It’s a fair measure of a person when, no matter who you meet, they smile and say the same thing - “she was a class act”.
This week as her husband Michael, her son Kevin and daughter Rosa, her parents John and Florrie, brothers Richard, Aiden and Stephen, sister Anya and so many others, friends and relations, try to come to terms with the death at 55 years of age of Josephine Murphy, Revlin, Donegal town, they can at least be consoled by that very fact: Josephine was a class act, and much more.
There’s a long queue of people both willing and well qualified to tell you about Josephine, teachers, school staff, pupils, friends from her days in St Columba’s Comprehensive in Glenties and the national schools she taught in, in South Donegal.
You could go back much further, to the Sacred Heart Secondary School in Ballyshannon where Josephine was a boarder and caught the eye of a young lad from Ballintra, himself a student at De La Salle College in Ballyshannon.
He spotted her on the bus on her way home to Florrie and John and that eagle-eyed DLS man, Michael Devaney, never let her out of his sights. Her daughter Rosa recalls hearing stories of how the young couple went to a Thin Lizzy concert in Strandhill on Easter Sunday, 6th April, 1980, as friends and “the rest is history”. Summer days spent working in Robinson’s of Rossnowlagh galvanised the relationship and saw their affection grow and marriage of these two childhood sweethearts was inevitable.
Josephine’s early school days were spent happily at Scoil Aodh Rua in Donegal Town and she flourished in the Sacred Heart Secondary School. She could put her hand to anything, a career as a Home Economics teacher was no surprise, but there are those who still bookmark her role in a production of The Mikado, as a highlight of her school days in the Erne town.
Onto third level and she graduated in due course from St Angela’s College in Sligo, as a Home Economics teacher and after brief stints here and there, she secured a full time post in St Columba’s Comprehensive in Glenties, working there for many busy but happy years. She was just 22 when she started.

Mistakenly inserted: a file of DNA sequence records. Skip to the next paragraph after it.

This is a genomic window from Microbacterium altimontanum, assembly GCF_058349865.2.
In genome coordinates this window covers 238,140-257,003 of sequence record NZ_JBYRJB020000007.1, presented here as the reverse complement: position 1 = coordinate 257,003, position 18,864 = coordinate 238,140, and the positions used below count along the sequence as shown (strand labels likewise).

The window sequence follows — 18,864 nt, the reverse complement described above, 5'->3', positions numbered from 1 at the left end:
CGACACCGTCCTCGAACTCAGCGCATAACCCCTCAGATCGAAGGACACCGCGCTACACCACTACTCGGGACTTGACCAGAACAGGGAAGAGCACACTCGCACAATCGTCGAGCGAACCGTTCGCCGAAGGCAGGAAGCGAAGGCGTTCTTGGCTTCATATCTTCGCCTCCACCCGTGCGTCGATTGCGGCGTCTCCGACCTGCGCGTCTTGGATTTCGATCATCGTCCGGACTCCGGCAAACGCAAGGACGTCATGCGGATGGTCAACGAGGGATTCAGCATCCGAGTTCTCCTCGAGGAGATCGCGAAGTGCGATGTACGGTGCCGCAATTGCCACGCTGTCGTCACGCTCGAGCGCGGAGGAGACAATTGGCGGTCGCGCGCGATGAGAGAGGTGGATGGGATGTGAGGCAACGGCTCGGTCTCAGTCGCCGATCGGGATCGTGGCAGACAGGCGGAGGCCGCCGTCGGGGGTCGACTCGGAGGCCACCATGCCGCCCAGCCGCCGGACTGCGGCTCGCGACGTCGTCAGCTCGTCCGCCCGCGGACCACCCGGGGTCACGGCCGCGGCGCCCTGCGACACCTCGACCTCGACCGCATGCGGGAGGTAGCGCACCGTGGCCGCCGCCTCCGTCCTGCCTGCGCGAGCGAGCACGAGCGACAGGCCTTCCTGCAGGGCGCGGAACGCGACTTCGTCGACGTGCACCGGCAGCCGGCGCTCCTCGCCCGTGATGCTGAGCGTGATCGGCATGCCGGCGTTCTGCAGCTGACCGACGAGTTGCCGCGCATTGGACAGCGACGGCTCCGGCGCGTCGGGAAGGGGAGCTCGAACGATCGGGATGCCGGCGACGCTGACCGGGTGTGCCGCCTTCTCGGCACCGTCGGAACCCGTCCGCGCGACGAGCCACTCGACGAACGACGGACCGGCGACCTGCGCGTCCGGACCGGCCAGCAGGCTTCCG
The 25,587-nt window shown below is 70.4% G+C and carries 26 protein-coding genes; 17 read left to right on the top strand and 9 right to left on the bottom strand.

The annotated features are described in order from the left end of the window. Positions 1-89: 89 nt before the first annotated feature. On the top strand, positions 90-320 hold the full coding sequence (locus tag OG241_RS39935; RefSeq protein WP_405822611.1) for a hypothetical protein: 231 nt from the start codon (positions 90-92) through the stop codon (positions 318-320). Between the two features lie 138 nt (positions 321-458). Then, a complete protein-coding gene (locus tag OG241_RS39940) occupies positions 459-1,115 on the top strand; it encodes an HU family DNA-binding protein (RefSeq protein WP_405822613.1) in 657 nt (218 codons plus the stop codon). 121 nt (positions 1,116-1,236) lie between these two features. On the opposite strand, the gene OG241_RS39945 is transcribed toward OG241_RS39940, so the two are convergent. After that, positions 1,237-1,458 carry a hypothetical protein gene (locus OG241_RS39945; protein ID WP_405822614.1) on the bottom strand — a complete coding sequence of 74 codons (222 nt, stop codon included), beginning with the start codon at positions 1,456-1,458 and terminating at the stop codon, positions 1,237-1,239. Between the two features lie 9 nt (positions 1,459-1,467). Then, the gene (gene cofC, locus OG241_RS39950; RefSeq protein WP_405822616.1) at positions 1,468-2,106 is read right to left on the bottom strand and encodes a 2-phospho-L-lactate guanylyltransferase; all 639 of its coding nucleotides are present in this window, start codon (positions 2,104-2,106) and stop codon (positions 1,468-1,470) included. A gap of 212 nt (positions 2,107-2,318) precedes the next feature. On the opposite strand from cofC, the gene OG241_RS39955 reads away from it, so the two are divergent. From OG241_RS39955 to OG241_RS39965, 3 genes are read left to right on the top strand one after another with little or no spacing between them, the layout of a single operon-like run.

Her time there was punctuated by hard work, great success and shared learning for those under her guidance; there was also those memorable trips to and from Glenties through rain, hail or snow in the company of colleagues such as Manus Brennan, Pauline McGroary and Ronnie Callaghan. Never a dull moment in that car, as long as she didn’t get left behind in Glenties as occasionally happened!
While at work one evening in Glenties where she was preparing food for the many attending the September 1998 local film premier of Dancing at Lughanasa featuring Meryl Streep, she slipped and fell. But typical of Josephine she made light of her injury and continued working on as guests had to be looked after.
As Fr Willie Peoples explained to the congregation at her recent Requiem Mass, her attitude was the ‘show must go on’ - and it was only a day later she would discover that she had sustained a back injury which caused her to take a break from her much loved teaching.
Typical of her spirit, she recovered from that set back and opened a new door some years later.
She took on the Hibernia Course to allow her teach at National School level and graduated in 2008. She worked in learning support and resource teaching, in various schools in south Donegal including St Ernan’s N.S. Ballintra, St. Eunan’s N.S. Laghey, St. Mary’s Pettigo, Robertson N.S. Ballintra, St Francis National School, Barnes and Holy Family, Ballyshannon among others.
Many have remarked that she really found her niche in this work and she was regarded by all as a superb educator, much like her mother Florrie who taught for a lifetime in Scoil Aodh Rua agus Nuala.
Florrie's influence and huge contribution to the family was underlined by many things, but Josephine and the family always delighted in the fact that Florrie briefly taught Kevin for the first three months of his school life .
Again, a queue forms made up of those who experienced first hand her uncanny ability to make the lives of others better.